Apple cider doughnuts

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apple cider doughnuts

apple cider doughnuts

Oh I just had to try a recipe for apple cider doughnuts from a magazine titled ‘Yankee’. Funny name, don’t you think?

This recipe is fantastic. No yeast, no overnight rising, done in an hour or so and the next day the doughnuts still taste fairly light and moist, not heavy like some homemade doughnut recipes. The only hard work involved is reducing the apple cider and purchasing some buttermilk—or do as I do and substitute milk with lemon juice for buttermilk. These came out tasty enough that I didn’t even bother with cinnamon sugar or powdered sugar.

Here is the link to the original recipe. In the recipe below, I have included the proportions I used for the milk and lemon juice buttermilk substitute.

Ingredients
1 cup sugar
5 tablespoons soft unsalted butter
2 large eggs, at room temperature
3-1/2 cups all-purpose flour, plus extra for work surface
2 tsp baking powder
1 tsp baking soda
1 and 1/2 tsp ground cinnamon
1/2 tsp freshly grated nutmeg
1/2 cup low-fat buttermilk (or mix 1/2 cup full fat milk with a good, strong squeeze of fresh lemon juice and let sit for a bit.)
1/3 cup boiled apple cider (Boil about 1 cup of apple cider way down and use 1/3 cup once it has reduced)
1 tbs vanilla extract
vegetable oil (for deep frying)

1) Use a kitchen aid with whisk attachment or handheld mixer to cream butter and sugar till creamy and fluffy.
2) Add eggs, one at a time, and mix after each
3) Add buttermilk (or substitute), boiled cider and vanilla and mix.
4) Add in the dry ingredients: flour, baking powder, baking soda and spices and mix with a wooden spoon or the paddle attachment for the kitchen aid.
5) The original recipe tells you to:
“Line two baking sheets with waxed paper or parchment paper and dust generously with flour. Turn dough out onto one baking sheet and pat gently into 3/4-inch-thickness. Sprinkle dough with additional flour, cover with plastic wrap, and place in the freezer for 10 minutes to firm up. Remove dough from the freezer; use a lightly floured 3-inch doughnut cutter (or two concentric biscuit cutters) to cut out about 18 doughnuts with holes. (You may gather the scraps and roll again as needed, but you may need to chill the dough more to firm it up.) Place cut doughnuts on the other baking sheet as you go; then transfer to the freezer for 5 minutes to firm up again.”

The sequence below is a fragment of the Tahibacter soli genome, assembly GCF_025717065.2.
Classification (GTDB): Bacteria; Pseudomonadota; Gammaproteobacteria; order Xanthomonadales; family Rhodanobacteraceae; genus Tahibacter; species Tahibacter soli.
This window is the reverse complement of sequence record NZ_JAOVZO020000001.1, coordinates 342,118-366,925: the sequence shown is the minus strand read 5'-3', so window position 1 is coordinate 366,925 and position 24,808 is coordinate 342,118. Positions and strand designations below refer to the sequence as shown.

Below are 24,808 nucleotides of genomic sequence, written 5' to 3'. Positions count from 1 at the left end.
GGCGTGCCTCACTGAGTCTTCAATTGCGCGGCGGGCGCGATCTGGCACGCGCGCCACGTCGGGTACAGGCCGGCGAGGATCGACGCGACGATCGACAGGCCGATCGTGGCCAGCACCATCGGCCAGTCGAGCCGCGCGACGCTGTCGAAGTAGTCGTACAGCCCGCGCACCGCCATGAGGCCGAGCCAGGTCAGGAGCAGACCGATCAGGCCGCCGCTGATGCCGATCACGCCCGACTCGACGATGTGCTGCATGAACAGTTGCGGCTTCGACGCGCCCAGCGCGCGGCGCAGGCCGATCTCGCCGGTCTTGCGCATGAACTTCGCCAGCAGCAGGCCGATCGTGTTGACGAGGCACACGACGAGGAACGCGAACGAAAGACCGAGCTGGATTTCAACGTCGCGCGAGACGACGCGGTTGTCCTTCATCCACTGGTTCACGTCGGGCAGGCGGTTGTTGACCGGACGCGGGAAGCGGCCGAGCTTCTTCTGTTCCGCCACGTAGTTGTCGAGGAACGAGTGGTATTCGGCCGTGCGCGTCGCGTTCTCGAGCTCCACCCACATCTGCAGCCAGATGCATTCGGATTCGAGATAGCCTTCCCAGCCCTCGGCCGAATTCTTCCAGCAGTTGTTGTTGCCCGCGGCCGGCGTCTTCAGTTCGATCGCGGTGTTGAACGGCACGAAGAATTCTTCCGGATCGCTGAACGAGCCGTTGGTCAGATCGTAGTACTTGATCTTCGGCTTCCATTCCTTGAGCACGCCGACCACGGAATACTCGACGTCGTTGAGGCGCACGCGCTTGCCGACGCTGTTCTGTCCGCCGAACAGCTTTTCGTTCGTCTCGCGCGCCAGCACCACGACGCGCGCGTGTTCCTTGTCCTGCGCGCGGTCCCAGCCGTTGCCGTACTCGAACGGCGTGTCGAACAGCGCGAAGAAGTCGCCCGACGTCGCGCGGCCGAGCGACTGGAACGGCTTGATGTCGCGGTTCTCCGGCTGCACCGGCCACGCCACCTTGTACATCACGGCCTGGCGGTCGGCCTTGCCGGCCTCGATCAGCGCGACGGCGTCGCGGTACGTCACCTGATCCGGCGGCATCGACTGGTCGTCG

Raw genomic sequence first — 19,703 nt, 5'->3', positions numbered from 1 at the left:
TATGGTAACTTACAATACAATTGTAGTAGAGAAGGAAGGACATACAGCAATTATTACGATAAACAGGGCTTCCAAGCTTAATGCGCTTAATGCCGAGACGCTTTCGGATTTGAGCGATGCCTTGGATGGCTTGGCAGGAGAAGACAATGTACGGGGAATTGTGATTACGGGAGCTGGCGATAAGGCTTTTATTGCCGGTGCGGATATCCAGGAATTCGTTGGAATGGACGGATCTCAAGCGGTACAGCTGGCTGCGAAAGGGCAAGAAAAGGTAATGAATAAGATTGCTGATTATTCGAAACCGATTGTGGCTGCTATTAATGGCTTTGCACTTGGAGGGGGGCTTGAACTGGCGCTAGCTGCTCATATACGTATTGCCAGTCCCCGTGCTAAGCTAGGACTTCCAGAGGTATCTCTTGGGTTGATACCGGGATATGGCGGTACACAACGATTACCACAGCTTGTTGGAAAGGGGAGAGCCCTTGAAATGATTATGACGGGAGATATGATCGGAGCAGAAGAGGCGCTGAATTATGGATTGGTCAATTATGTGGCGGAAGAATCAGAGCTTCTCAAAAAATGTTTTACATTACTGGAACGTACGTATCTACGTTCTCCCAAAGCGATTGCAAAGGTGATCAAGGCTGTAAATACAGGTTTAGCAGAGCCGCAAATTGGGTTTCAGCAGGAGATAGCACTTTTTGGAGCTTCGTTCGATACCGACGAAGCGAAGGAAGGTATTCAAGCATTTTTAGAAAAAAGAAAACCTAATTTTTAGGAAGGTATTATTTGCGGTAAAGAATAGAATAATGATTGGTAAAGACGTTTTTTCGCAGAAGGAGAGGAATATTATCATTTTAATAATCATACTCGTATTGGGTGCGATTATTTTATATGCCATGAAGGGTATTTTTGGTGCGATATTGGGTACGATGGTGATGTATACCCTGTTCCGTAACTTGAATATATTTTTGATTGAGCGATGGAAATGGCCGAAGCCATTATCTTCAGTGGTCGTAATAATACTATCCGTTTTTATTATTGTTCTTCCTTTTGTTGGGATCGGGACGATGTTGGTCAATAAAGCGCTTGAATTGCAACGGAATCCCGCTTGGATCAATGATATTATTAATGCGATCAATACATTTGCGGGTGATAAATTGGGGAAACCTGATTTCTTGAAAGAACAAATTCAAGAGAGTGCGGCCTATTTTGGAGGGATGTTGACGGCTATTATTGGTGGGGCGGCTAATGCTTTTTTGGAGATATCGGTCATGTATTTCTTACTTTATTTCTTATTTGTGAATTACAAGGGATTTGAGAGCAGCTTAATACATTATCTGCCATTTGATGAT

I found that the dough was not too soft and quite easy to work with. I patted down a thick layer of dough and put it in the freezer only for as long as it took the oil to heat up.
6) Heat up about 3 inches of oil in a deep pot (if you have a thermometer it should be 350 degrees). Take the chilled dough out of the freezer and use a doughnut cutter (I use the top half of a cocktail shaker) to cut out the doughnuts, flouring the cutter edge so that it doesn’t stick. I use a shot glass or a jigger to cut out the holes. Save these to fry as little doughnut holes.
7) Fry each side of the doughnuts for about a minute, and then drain on paper towel.
8) Roll out the scraps of dough to make more doughnuts and keep frying.
9) Serve plain, dusted with powdered sugar or rolled in cinnamon sugar.

Serve warm with coffee, obviously ;)

apple cider doughnuts

Pita bread

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pita final-1

Like many other things in life, pita turned out to be easier than originally thought.

2 cups flour (I used 1 c bread and 1 c plain), plus plenty for kneading
1 cup warm water
2 tsp salt
2 tsp instant yeast
2 tbs good olive oil

1) Mix all the dry ingredients together, then drizzle the olive oil in. Mix again and add the warm water.

2) Mix first with a wooden spoon and then dump onto an incredibly clean counter and knead with your hands (and plenty of flour) until the dough is soft and not sticky. About 5 min or so.

3) Put a little oil in a bowl and put in the kneaded dough, then cover it tightly with a kitchen towel.

4) Warm the oven a little–for a minute or two. It shouldn’t be hot or able to cook anything. Turn the oven off and put the pita dough (covered) in the oven to rise for an hour or two.

5) After the dough has about doubled in size, gently punch down to release the air, knead a couple times and then divide into 8 pieces. Use plenty of flour throughout this process as the dough will still stick.

6) Roll out each piece about the size of pita you would like (not as thin as a tortilla) and then set aside, with a good sprinkling of flour and stack as you roll.

7) Heat the oven up pretty hot–about 430-450 degrees. Place the pitas (not touching) onto a baking sheet and place on the top shelf of the oven. When they puff up (after a few minutes), flip over to quickly brown the other side.

The pitas will cook quickly–in under 5 minutes. Once you take them out of the oven they will gradually lose air and settle down, but you will have some great pita pockets for falafel or other fillings.

risen dough-1

dough balls-1

pita 2-1

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